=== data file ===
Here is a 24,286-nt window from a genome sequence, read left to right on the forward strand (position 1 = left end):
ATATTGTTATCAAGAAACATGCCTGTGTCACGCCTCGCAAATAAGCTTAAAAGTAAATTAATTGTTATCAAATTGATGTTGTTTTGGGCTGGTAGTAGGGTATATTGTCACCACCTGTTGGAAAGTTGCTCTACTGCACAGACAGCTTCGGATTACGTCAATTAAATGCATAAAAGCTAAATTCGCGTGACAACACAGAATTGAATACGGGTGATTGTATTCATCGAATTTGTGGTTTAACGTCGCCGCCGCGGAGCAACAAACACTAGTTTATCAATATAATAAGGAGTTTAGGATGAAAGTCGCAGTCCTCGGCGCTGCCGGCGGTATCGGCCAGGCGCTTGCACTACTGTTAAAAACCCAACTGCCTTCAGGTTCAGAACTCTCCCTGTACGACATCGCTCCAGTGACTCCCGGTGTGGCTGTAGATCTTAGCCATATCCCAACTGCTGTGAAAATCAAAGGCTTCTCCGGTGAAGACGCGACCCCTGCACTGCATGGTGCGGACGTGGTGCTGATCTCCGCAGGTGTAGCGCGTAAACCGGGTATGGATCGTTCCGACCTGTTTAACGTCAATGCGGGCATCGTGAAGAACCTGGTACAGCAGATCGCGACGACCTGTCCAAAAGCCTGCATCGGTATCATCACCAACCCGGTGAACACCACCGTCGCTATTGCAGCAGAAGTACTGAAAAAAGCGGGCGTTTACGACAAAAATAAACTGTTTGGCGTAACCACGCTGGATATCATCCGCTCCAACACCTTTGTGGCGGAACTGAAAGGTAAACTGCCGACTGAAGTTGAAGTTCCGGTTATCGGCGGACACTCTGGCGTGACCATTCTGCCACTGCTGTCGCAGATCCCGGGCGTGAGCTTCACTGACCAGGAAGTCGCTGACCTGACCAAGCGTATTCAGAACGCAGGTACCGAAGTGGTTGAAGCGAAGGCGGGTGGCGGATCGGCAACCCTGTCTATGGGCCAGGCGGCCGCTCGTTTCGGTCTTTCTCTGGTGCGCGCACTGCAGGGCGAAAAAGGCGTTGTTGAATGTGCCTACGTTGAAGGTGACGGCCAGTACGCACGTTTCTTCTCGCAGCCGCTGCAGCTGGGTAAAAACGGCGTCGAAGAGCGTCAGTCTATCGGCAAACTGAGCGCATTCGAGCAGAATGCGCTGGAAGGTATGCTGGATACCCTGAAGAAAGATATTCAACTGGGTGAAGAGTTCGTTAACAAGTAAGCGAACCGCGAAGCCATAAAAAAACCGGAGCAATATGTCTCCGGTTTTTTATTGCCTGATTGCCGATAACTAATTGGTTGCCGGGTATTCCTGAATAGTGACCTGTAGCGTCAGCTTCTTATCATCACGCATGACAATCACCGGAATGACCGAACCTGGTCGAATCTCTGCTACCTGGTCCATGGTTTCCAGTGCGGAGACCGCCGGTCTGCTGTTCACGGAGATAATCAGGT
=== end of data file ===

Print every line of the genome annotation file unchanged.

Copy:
Here is a 24,286-nt window from a genome sequence, read left to right on the forward strand (position 1 = left end):
ATATTGTTATCAAGAAACATGCCTGTGTCACGCCTCGCAAATAAGCTTAAAAGTAAATTAATTGTTATCAAATTGATGTTGTTTTGGGCTGGTAGTAGGGTATATTGTCACCACCTGTTGGAAAGTTGCTCTACTGCACAGACAGCTTCGGATTACGTCAATTAAATGCATAAAAGCTAAATTCGCGTGACAACACAGAATTGAATACGGGTGATTGTATTCATCGAATTTGTGGTTTAACGTCGCCGCCGCGGAGCAACAAACACTAGTTTATCAATATAATAAGGAGTTTAGGATGAAAGTCGCAGTCCTCGGCGCTGCCGGCGGTATCGGCCAGGCGCTTGCACTACTGTTAAAAACCCAACTGCCTTCAGGTTCAGAACTCTCCCTGTACGACATCGCTCCAGTGACTCCCGGTGTGGCTGTAGATCTTAGCCATATCCCAACTGCTGTGAAAATCAAAGGCTTCTCCGGTGAAGACGCGACCCCTGCACTGCATGGTGCGGACGTGGTGCTGATCTCCGCAGGTGTAGCGCGTAAACCGGGTATGGATCGTTCCGACCTGTTTAACGTCAATGCGGGCATCGTGAAGAACCTGGTACAGCAGATCGCGACGACCTGTCCAAAAGCCTGCATCGGTATCATCACCAACCCGGTGAACACCACCGTCGCTATTGCAGCAGAAGTACTGAAAAAAGCGGGCGTTTACGACAAAAATAAACTGTTTGGCGTAACCACGCTGGATATCATCCGCTCCAACACCTTTGTGGCGGAACTGAAAGGTAAACTGCCGACTGAAGTTGAAGTTCCGGTTATCGGCGGACACTCTGGCGTGACCATTCTGCCACTGCTGTCGCAGATCCCGGGCGTGAGCTTCACTGACCAGGAAGTCGCTGACCTGACCAAGCGTATTCAGAACGCAGGTACCGAAGTGGTTGAAGCGAAGGCGGGTGGCGGATCGGCAACCCTGTCTATGGGCCAGGCGGCCGCTCGTTTCGGTCTTTCTCTGGTGCGCGCACTGCAGGGCGAAAAAGGCGTTGTTGAATGTGCCTACGTTGAAGGTGACGGCCAGTACGCACGTTTCTTCTCGCAGCCGCTGCAGCTGGGTAAAAACGGCGTCGAAGAGCGTCAGTCTATCGGCAAACTGAGCGCATTCGAGCAGAATGCGCTGGAAGGTATGCTGGATACCCTGAAGAAAGATATTCAACTGGGTGAAGAGTTCGTTAACAAGTAAGCGAACCGCGAAGCCATAAAAAAACCGGAGCAATATGTCTCCGGTTTTTTATTGCCTGATTGCCGATAACTAATTGGTTGCCGGGTATTCCTGAATAGTGACCTGTAGCGTCAGCTTCTTATCATCACGCATGACAATCACCGGAATGACCGAACCTGGTCGAATCTCTGCTACCTGGTCCATGGTTTCCAGTGCGGAGACCGCCGGTCTGCTGTTCACGGAGATAATCAGGT